me this morning creates the impression on my own mind that the commission has done a thorough piece of work in its comprehensive revision of our state Constitution and that the report it has submitted is worthy of the careful consideration of the General Assembly which will soon be in session, and of the people of the State. Ours is one of the few Southern states which has not completely revised its Constitution set up in the Reconstruction period. A casual reading of this report is convincing of the pains-taking work of the commission, indicating that every paragraph and every sentence in the report has been carefully revised for simplicity and clarity of statement. The report follows the best line of modern thought with respect to state constitutions in that it undertakes to present an adequate and comprehensive statement of fundamental principles and at the same time leave a broad scope of authority to that branch of the state government which is most directly representative of the people--the General Assembly--to meet the problems presented by changing conditions. I commend this report to the careful and unbiased thinking people of the State and of the General Assembly.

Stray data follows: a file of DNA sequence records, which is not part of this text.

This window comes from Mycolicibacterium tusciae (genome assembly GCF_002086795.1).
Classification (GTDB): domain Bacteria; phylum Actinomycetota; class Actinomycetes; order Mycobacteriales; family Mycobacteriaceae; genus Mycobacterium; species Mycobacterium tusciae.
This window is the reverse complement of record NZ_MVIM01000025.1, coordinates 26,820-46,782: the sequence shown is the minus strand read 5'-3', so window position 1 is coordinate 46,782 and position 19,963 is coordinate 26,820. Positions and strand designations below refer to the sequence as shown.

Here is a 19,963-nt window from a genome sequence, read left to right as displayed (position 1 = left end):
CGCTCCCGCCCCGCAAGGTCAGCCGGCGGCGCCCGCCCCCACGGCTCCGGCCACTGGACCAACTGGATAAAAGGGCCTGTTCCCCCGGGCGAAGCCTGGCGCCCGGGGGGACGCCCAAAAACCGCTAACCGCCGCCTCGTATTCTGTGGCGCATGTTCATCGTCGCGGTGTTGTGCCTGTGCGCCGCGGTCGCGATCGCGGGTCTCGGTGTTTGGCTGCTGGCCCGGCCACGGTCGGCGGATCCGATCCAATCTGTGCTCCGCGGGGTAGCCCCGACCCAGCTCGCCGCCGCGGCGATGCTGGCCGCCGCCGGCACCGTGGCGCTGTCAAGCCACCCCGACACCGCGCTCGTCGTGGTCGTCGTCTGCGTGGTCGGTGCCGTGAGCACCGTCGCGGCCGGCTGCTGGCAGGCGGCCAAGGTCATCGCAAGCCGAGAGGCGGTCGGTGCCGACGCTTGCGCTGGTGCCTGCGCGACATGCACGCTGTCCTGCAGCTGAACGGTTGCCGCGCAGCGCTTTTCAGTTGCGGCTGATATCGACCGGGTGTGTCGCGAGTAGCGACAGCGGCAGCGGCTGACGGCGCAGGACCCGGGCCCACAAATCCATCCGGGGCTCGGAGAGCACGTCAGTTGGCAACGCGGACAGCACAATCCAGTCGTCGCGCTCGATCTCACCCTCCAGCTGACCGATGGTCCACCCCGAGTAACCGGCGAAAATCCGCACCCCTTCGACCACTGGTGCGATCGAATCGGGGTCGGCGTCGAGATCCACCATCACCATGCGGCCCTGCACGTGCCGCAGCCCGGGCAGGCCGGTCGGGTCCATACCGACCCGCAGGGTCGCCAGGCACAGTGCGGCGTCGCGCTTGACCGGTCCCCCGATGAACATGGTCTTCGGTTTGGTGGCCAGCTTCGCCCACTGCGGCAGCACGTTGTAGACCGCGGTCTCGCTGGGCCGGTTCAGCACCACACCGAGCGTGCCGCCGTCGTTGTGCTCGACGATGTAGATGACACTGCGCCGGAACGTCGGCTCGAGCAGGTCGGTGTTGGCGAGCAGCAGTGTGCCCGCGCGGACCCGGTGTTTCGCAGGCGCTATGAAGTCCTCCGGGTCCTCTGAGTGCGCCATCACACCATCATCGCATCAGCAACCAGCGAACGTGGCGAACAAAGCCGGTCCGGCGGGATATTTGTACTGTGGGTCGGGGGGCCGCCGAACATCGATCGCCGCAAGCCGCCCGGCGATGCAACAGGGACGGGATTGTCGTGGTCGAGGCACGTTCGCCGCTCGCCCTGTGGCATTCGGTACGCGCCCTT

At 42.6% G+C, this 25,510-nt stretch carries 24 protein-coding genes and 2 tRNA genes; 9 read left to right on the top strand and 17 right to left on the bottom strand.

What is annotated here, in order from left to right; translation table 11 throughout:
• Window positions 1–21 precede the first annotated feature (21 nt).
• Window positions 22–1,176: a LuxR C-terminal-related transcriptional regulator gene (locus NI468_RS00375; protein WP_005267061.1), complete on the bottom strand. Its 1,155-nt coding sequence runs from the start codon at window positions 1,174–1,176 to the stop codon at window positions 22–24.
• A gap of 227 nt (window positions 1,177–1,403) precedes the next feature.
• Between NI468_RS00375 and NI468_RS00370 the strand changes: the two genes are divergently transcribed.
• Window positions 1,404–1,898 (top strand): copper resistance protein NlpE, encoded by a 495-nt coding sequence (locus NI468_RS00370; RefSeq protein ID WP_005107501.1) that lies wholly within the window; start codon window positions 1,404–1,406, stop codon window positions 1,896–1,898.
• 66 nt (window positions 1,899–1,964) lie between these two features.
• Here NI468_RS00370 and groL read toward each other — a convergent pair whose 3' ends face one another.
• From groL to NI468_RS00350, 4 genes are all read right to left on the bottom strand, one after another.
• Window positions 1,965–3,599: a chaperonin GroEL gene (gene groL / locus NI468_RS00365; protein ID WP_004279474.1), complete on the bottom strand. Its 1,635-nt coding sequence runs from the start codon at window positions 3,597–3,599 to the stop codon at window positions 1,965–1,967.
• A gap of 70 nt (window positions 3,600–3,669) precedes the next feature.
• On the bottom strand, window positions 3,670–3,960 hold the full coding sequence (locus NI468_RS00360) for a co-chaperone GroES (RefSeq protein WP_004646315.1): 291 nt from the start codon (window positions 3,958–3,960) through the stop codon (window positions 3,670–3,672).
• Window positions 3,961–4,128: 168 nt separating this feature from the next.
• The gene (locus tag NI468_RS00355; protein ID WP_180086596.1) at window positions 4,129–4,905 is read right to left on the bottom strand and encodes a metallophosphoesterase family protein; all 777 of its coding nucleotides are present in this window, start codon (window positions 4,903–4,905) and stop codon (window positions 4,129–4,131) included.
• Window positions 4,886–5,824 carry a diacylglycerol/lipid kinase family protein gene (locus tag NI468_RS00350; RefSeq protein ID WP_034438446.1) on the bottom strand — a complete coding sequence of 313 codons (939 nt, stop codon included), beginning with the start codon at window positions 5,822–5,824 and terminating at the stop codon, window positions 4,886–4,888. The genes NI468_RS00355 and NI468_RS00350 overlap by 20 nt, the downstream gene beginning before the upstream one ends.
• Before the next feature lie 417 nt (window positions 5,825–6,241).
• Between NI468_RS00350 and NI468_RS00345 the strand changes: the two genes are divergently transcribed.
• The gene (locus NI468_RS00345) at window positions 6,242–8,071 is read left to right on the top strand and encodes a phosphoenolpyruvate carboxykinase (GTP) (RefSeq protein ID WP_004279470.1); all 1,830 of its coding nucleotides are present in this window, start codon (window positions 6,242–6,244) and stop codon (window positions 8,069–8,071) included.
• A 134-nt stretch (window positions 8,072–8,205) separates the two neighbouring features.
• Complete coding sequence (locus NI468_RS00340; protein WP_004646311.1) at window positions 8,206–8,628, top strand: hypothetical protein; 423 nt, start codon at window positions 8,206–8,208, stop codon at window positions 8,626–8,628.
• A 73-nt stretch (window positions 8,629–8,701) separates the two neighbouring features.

The local government act passed by the 1931 General Assembly has attracted nation-wide attention. Letters are coming to my office from every section of the country requesting information about this pioneer step in municipal finance and the fiscal control of cities and towns. Mr. Fred W. Sargent, member of the mayor's special committee of the city of Chicago, which committee is seeking to solve the complicated tax situation of that city, has requested me to send him full information concerning the local government act passed